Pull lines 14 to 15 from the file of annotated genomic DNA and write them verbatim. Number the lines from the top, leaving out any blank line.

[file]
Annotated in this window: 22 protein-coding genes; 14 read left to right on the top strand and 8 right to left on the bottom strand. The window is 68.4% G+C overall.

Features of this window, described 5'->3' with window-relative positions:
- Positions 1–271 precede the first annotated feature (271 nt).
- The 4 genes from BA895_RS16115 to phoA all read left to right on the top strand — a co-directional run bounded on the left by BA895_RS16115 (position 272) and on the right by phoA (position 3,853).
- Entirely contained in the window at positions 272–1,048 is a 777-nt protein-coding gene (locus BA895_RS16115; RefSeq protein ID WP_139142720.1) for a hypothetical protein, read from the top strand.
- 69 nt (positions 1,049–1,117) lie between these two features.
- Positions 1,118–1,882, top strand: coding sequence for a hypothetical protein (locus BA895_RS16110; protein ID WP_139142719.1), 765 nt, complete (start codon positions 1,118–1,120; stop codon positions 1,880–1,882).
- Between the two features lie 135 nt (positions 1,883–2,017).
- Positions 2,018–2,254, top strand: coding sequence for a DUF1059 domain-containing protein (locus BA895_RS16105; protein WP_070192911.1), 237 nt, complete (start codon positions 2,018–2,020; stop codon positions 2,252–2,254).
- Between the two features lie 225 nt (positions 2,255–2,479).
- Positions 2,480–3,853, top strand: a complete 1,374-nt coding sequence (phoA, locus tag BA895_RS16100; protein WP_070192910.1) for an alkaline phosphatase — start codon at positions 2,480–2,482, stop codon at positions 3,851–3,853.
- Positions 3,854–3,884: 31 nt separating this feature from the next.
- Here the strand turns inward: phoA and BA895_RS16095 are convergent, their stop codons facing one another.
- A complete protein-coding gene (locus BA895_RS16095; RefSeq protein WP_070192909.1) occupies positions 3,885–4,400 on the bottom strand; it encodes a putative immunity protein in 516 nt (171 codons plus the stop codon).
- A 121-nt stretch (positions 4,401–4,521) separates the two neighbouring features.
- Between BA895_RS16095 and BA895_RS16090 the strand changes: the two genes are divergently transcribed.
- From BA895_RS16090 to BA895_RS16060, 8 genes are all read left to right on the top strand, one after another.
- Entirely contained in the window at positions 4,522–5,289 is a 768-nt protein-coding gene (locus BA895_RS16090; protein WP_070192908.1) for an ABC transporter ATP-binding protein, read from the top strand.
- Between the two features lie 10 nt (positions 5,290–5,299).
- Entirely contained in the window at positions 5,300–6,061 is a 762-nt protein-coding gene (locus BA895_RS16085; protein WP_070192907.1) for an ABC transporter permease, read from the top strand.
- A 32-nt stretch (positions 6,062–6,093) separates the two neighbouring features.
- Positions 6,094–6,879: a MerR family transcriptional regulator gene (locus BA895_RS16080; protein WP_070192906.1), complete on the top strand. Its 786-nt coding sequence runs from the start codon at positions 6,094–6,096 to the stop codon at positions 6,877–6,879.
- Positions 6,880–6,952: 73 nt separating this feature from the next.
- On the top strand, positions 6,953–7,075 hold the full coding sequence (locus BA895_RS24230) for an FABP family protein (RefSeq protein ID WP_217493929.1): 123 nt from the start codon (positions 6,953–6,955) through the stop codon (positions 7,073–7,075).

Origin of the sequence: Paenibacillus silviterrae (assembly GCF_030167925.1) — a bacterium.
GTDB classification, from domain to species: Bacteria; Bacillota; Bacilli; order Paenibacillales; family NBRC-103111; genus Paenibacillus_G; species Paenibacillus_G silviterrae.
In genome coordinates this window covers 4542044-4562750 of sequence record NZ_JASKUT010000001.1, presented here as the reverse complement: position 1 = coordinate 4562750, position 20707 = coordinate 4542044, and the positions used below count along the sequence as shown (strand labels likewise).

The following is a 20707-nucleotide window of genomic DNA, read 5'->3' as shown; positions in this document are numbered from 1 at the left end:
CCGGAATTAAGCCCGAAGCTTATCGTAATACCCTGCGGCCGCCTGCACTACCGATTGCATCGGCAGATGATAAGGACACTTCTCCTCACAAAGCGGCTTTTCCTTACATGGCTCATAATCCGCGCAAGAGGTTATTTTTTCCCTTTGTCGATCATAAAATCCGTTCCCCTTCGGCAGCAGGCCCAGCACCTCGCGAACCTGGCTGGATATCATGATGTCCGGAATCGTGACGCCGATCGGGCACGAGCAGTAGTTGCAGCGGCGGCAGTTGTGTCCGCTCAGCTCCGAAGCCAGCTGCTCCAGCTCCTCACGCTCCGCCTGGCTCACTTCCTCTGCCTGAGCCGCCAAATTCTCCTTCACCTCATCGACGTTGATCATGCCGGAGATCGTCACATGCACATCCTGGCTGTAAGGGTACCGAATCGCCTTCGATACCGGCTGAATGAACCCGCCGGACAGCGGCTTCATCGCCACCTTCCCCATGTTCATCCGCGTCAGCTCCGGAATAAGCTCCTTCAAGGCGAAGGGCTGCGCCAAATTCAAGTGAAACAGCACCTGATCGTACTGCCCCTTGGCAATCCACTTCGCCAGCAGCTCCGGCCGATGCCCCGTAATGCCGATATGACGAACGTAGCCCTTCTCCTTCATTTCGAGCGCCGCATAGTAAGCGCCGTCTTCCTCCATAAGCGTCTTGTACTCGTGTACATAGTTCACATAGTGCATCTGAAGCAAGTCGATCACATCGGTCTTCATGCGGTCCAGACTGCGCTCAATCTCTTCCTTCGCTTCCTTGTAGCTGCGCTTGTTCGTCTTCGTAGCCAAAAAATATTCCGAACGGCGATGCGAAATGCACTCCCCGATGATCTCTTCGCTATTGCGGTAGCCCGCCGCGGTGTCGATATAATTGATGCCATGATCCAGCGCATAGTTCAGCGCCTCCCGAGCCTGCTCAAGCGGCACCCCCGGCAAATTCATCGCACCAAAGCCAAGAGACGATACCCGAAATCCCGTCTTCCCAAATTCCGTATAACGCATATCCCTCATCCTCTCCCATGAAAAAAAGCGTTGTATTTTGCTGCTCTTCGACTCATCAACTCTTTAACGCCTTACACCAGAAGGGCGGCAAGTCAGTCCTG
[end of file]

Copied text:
- A complete protein-coding gene (locus BA895_RS16095; RefSeq protein WP_070192909.1) occupies positions 3,885–4,400 on the bottom strand; it encodes a putative immunity protein in 516 nt (171 codons plus the stop codon).
- A 121-nt stretch (positions 4,401–4,521) separates the two neighbouring features.